ENTMLGY 2101 Pests, Plagues, Pollinators, and Poisons: Insects in Human Affairs, 3 units (13 students)

    Joe Raczkowski

    ENTMLGY 1100 Exploring Entomology, .5 unit (22 students)

    ENTMLGY 2400H Evaluating Evidence in Biology and Medicine, 3 units (16 students)

    ENTMLGY 3330 Social Insects, 3 units (9 students)

    ENTMLGY 4000 General Entomology Lecture, 3 units (12 students in-person; 30 online)

    ENTMLGY 4000 General Entomology Lab, 1 unit (11 students)

    ENTMLGY 4191 Internship Experiences in Entomology, 1–2 units (4 students)

    ENTMLGY 4600 Introduction to Insect Science, 1 unit (first session: 133 students, second session: 104 students)

    Sarah Short

    ENTMLGY 5605 Vector Biology and Vector Borne Diseases, 3 units (14 students)

    ENTMLGY 4998 Undergraduate Research in Entomology, 1–3 units (1 student)

    ENTMLGY 4999H Honors Research with Distinction, 1–5 units (1 student)

    ENTMLGY 4999 Research with Distinction, 1–5 units (1 student)

    ENTMLGY 8000 Entomology Seminar, 1 unit (9 students)

    ENTMLGY 8998 Research in Entomology, PhD Pre-Candidacy, 1-16 units (4 students)

    Jamie Strange

    ENTMLGY 8998 Research in Entomology, PhD Pre-Candidacy, 1–16 units (1 student)

    ENTMLGY 8999 Research in Entomology, PhD Post-Candidacy, 1–16 units (1 student)

    Kelley Tilmon

    ENTMLGY 8999 Research in Entomology, PhD Post-Candidacy, 1–16 units (1 student)

  11. Chrysalis Undergraduate Entomology Student Association

    Chrysalis Photo Contest Buttons

    Contributed by Camden Dezse, Chrysalis President 2021-2022

    In August, members of Chrysalis joined the Department of Entomology for their "Back to School BBQ," where students were allowed to interact with peers and department faculty and staff. For some, it was the first time meeting other members of Chrysalis in person due to the pandemic! Some members of Chrysalis also joined the General Entomology Class on a trip to Chadwick Lake to collect insect specimens and learn about various collection techniques and tools. 

    Throughout the month of September, members of Chrysalis participated in Chrysalis' first ever photography contest! Members submitted photos of an incredible diversity of arthropods that they found on the university's campus and elsewhere. Winners were chosen at the end of the month and received collectible buttons. On Sept. 9, Chrysalis joined Associate Professor of Entomology and honey bee expert, Reed Johnson, at the Rothenbuhler Honey Bee Research Lab to learn about bees and beekeeping through hands-on experience. Chrysalis was given a tour by Jeni Ruisch on Nov. 15 of the insect and arthropod collection at the Biological Sciences Greenhouse. For some members, it was their first time ever handling insects and arthropods!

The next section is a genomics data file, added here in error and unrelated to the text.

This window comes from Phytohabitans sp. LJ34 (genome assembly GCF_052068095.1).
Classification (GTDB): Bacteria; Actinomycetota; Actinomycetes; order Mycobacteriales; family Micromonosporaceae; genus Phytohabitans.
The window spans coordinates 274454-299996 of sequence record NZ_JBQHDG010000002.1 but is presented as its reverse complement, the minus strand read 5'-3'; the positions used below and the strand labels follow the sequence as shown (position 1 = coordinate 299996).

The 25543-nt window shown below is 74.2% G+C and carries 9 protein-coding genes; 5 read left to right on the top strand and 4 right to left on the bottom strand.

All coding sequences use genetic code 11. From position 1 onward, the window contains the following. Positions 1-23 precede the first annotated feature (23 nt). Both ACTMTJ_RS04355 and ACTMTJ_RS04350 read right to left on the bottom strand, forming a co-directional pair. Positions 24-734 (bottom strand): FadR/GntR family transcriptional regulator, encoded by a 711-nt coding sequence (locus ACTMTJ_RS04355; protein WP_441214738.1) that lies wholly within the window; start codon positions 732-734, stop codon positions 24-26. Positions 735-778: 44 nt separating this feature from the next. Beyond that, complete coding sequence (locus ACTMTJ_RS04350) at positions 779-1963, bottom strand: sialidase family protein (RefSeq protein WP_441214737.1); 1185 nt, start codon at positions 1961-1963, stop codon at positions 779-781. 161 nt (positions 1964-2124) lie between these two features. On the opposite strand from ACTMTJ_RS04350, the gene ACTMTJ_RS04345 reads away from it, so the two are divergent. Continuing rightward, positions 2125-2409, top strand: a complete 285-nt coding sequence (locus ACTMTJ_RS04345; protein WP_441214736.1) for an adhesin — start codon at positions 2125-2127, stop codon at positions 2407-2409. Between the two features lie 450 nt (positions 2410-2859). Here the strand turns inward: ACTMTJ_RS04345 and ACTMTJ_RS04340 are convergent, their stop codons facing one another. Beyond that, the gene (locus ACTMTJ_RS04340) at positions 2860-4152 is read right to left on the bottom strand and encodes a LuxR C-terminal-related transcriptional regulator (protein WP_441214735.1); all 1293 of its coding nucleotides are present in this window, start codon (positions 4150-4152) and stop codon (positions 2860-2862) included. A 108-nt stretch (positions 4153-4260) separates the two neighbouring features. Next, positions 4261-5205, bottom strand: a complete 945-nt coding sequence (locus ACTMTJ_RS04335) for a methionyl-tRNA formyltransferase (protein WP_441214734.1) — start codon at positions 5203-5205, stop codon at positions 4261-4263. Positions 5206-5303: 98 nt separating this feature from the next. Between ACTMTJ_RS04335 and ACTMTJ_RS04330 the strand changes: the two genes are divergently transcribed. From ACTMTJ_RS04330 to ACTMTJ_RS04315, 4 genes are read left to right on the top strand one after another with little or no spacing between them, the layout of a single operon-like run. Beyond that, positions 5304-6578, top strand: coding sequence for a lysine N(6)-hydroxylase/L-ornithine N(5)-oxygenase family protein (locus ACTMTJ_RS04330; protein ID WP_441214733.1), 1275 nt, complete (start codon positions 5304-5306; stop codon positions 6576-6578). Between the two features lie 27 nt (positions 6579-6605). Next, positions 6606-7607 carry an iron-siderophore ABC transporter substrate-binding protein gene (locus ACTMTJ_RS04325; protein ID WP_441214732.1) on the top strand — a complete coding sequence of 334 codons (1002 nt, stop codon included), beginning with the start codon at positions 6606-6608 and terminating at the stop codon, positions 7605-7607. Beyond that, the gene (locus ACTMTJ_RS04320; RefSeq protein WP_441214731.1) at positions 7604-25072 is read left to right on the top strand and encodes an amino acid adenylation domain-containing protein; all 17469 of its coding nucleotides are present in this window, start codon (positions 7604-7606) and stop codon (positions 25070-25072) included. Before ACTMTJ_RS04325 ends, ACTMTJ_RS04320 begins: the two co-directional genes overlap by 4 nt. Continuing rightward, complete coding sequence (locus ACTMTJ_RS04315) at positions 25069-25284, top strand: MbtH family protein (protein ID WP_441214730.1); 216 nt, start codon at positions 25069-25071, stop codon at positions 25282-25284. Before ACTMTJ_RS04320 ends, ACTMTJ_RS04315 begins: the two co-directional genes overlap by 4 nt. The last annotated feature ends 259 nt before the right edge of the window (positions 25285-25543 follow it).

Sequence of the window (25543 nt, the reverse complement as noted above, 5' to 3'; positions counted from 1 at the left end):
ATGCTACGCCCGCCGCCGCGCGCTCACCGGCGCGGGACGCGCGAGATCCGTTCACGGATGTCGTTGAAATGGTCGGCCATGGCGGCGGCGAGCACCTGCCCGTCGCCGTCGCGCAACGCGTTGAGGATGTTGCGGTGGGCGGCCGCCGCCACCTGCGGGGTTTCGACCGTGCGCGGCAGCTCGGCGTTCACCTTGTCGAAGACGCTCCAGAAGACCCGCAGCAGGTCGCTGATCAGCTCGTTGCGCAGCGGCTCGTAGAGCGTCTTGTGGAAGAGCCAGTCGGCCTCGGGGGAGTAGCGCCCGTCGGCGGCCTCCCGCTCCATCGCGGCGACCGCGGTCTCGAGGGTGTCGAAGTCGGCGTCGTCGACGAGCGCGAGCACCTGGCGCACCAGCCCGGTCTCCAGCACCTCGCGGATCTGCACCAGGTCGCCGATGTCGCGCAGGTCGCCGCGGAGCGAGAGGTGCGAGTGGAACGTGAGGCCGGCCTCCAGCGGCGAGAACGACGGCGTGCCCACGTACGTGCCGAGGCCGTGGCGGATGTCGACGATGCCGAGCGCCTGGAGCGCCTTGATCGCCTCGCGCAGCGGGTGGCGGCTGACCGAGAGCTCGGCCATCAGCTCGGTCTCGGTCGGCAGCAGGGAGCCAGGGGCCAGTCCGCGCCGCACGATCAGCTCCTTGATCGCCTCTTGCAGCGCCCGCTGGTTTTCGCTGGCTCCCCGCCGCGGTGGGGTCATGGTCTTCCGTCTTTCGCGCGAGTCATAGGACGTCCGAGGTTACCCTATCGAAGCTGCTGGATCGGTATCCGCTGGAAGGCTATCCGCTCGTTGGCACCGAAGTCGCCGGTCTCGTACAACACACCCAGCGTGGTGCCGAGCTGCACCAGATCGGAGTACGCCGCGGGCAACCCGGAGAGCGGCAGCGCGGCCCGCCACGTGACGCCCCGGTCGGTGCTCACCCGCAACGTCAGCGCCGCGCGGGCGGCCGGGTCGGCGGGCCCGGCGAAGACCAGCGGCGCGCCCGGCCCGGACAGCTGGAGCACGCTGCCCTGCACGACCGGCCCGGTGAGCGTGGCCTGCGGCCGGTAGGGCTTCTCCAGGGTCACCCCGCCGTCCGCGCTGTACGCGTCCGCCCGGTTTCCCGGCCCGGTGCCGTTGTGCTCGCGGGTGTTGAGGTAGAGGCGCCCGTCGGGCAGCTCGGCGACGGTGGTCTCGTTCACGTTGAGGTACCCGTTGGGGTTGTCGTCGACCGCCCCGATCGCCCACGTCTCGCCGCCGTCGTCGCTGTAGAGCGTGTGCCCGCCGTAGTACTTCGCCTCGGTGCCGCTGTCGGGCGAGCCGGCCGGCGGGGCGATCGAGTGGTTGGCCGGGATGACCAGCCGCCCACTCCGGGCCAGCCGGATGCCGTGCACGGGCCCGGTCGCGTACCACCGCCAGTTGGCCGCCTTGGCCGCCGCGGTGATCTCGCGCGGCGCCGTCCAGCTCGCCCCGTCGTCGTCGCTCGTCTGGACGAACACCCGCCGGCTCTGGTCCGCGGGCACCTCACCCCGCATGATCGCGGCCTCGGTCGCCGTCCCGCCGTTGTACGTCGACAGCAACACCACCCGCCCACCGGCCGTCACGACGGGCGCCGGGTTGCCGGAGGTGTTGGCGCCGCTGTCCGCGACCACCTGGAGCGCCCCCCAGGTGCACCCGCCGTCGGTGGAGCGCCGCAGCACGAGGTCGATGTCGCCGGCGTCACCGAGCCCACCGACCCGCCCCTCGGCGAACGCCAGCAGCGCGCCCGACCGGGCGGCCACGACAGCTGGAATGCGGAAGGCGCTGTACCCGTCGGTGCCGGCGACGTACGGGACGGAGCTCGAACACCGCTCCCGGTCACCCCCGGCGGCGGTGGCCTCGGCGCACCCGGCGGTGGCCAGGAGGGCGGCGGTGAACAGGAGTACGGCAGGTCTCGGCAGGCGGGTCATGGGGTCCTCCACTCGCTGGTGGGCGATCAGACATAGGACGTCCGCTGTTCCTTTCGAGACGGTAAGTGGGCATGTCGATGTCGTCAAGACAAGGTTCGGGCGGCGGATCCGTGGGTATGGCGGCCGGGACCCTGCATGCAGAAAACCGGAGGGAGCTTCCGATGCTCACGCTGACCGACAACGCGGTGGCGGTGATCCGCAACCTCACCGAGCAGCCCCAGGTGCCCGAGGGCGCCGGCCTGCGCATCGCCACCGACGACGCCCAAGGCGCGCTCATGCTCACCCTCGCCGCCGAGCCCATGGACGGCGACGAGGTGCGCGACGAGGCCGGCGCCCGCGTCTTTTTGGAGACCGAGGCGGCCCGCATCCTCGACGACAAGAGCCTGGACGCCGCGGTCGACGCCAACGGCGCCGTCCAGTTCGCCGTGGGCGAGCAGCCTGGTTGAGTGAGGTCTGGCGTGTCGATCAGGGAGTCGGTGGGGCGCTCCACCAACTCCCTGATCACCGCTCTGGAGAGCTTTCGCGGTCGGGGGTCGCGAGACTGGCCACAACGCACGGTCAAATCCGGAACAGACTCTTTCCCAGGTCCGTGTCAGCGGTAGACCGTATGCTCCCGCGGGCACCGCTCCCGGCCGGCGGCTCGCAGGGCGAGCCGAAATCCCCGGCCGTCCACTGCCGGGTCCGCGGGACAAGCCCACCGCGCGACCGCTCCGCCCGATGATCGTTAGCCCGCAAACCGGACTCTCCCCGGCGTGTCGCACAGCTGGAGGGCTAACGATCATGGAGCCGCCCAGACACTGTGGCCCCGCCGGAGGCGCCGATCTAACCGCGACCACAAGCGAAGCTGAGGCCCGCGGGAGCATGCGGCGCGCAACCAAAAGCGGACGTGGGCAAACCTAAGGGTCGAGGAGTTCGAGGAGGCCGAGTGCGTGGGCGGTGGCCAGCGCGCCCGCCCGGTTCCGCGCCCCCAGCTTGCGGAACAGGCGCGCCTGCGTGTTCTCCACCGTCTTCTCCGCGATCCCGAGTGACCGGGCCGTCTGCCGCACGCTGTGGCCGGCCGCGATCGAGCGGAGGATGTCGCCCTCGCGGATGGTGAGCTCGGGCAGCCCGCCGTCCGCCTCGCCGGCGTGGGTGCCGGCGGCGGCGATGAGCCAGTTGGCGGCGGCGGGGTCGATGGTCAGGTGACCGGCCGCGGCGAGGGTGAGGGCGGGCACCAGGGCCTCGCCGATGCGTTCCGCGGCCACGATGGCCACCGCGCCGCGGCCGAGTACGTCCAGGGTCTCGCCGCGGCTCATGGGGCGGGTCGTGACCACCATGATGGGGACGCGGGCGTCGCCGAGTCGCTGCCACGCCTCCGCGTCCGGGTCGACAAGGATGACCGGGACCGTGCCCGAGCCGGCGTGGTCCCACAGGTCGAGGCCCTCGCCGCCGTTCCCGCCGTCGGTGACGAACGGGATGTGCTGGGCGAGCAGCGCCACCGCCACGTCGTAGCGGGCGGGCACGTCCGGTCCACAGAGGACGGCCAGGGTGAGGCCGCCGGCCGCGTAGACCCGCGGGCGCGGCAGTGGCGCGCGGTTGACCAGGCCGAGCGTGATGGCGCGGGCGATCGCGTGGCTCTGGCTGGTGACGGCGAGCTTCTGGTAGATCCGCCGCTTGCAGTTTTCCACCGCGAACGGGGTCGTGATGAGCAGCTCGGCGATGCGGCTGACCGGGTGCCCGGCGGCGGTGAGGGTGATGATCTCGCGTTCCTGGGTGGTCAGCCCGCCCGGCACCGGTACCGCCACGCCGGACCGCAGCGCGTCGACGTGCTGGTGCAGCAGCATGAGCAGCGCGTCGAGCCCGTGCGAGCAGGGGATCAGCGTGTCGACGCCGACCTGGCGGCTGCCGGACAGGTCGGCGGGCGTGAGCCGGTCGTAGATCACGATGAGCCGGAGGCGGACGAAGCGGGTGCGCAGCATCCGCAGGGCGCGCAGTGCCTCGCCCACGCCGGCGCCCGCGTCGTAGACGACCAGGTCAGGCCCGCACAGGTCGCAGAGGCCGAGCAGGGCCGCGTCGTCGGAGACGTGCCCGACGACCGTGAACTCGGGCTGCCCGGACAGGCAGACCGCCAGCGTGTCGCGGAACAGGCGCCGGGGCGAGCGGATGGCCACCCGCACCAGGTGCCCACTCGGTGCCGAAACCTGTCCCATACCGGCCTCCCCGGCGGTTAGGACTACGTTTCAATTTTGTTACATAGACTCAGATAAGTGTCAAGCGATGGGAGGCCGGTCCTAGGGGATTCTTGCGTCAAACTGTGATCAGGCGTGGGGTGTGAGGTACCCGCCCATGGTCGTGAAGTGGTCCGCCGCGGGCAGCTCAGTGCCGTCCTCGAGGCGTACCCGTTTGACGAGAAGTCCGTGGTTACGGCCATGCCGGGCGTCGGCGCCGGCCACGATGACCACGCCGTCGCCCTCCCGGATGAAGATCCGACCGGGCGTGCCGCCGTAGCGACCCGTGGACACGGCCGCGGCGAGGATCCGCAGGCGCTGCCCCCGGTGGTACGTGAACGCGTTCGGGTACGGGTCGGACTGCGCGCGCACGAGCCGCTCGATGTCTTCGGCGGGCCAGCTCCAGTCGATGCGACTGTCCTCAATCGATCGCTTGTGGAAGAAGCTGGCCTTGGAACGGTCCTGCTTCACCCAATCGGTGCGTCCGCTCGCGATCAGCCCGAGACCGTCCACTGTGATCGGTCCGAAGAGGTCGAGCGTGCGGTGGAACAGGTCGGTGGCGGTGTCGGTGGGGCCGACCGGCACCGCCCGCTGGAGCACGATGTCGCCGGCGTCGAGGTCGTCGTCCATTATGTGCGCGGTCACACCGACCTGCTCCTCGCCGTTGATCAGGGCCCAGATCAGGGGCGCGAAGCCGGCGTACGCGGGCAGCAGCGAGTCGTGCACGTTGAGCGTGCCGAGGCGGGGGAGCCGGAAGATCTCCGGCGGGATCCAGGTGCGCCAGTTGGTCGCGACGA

Chrysalis plans on holding a variety of events this spring, including a trip to the Franklin Park Conservatory for their annual Blooms and Butterflies event, as well as cooking and eating insect products for an entomophagy night!  

    To join Chrysalis, contact Entomology Undergraduate Advisor, Joe

    Associate Professor Reed Johnson with Chrysalis at the Honey Bee Lab on Waterman Farm

  12. Entomology Graduate Student Association

    EGSA Logo

    Contributed by Out-going EGSA President, Adrian Pekarcik

    A media officer position was officially created with Kendall King as the first officer for the Entomology Graduate Student Association (EGSA). Kendall will be responsible for running and maintaining EGSA’s online website and account, and promoting the group with respect to outreach activities, fundraising initiatives, and advertising in coordination with other committees and the department. EGSA held their elections on Aug. 5, 2021. We would like to thank all outgoing officers for their hard work and contributions to EGSA! We also wish our incoming officers much success in the incoming year, especially as we continue to resume in-person activities.

    Outgoing Officers 202021:
    President: Adrian Pekarcik
    Vice President: Brendan Kelly
    Treasurer: James Radl
    Curriculum: Lydia Fyie

    Graduate Studies: Sarah Scott
    Media Officer: Kendall King
    Outreach: Tae Lee
    Scholarship and Awards: Katie Turo
    Seminar (Columbus): Dom Magistrado
    Seminar (Wooster): Dylan Ricke
    Social (Columbus): Caitlin Peffers
    Social (Wooster): Dylan Ricke
    Undergraduate Affairs: Alden Siperstein

    Incoming Officers 2021–22:
    President: Grace Sward
    Vice President: Brendan Kelly
    Treasurer: James Radl
    Curriculum: Kyle Akred

    Graduate Studies: Dominique Magistrado
    Media Officer: Kendall King
    Outreach: Iliana Moore
    Scholarship and Awards: Johanna Schwartz
    Seminar (Columbus): Caralee Shepard
    Seminar (Wooster): Dylan Ricke
    Social (Columbus): Sarah Scott
    Social (Wooster): Ana Trabanino
    Undergraduate Affairs: Hannah McKenzie